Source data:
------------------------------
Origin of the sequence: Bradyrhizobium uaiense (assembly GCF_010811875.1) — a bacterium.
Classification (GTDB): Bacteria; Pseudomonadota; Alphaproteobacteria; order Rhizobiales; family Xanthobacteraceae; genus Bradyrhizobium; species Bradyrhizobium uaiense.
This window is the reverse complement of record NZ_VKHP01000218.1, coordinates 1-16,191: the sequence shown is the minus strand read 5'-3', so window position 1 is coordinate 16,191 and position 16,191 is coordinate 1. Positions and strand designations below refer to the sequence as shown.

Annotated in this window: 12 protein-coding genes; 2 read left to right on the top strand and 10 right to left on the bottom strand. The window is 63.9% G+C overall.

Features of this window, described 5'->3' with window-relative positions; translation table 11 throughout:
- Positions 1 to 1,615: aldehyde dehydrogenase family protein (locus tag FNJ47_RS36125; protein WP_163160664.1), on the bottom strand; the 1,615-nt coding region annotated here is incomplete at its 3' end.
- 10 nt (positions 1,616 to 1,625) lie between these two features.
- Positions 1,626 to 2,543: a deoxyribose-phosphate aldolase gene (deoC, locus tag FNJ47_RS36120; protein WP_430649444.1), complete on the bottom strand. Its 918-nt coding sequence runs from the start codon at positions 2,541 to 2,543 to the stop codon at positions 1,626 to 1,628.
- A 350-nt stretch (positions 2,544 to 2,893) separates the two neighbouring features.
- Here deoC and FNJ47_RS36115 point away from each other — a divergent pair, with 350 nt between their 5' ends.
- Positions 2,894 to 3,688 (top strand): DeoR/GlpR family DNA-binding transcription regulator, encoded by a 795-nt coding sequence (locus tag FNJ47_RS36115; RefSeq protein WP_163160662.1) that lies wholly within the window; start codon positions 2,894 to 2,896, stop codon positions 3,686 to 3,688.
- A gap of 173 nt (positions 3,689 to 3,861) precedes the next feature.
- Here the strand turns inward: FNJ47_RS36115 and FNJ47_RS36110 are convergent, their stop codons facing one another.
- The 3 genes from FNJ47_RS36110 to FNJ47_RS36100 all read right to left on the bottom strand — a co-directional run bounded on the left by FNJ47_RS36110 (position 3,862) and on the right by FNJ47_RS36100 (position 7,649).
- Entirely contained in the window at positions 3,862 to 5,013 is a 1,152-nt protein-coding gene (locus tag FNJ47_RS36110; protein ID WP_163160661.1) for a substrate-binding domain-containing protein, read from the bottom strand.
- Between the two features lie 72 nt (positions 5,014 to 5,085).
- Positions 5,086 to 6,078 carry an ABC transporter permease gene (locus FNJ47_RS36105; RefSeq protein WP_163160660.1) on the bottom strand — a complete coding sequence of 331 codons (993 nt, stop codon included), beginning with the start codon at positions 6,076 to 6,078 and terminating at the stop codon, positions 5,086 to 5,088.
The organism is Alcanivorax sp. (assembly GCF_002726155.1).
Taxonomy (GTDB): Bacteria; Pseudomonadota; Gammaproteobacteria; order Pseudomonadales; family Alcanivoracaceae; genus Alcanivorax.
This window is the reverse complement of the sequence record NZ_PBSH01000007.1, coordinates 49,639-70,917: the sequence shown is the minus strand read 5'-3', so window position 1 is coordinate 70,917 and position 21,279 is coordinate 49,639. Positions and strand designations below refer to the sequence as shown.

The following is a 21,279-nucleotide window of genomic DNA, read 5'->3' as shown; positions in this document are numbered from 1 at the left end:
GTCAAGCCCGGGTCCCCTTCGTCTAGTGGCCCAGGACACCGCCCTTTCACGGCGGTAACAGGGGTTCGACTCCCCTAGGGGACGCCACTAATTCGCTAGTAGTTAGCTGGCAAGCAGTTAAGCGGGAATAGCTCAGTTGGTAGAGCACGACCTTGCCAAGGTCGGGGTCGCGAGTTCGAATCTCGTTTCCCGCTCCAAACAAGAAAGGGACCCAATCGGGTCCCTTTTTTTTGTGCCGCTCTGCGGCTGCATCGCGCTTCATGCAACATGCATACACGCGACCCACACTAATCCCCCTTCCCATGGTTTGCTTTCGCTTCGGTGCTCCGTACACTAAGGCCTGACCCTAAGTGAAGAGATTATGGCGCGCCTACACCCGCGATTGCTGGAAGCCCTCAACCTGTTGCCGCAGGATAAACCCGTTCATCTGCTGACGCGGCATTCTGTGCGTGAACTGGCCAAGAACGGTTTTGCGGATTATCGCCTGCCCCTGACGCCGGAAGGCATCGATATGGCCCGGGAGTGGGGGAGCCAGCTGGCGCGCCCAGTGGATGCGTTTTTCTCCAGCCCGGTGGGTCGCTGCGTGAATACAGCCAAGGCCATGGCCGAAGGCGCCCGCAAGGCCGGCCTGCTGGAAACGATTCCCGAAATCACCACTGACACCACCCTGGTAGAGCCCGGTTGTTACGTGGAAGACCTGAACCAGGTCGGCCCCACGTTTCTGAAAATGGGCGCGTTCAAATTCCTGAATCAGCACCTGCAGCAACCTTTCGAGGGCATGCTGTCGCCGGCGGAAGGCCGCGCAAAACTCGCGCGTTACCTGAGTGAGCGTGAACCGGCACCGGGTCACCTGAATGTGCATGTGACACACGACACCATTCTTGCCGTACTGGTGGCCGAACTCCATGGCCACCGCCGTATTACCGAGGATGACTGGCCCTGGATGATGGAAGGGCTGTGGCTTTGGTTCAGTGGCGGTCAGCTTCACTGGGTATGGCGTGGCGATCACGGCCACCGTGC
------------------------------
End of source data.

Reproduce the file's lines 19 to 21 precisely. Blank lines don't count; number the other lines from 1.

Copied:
Taxonomy (GTDB): Bacteria; Pseudomonadota; Gammaproteobacteria; order Pseudomonadales; family Alcanivoracaceae; genus Alcanivorax.
This window is the reverse complement of the sequence record NZ_PBSH01000007.1, coordinates 49,639-70,917: the sequence shown is the minus strand read 5'-3', so window position 1 is coordinate 70,917 and position 21,279 is coordinate 49,639. Positions and strand designations below refer to the sequence as shown.

The following is a 21,279-nucleotide window of genomic DNA, read 5'->3' as shown; positions in this document are numbered from 1 at the left end: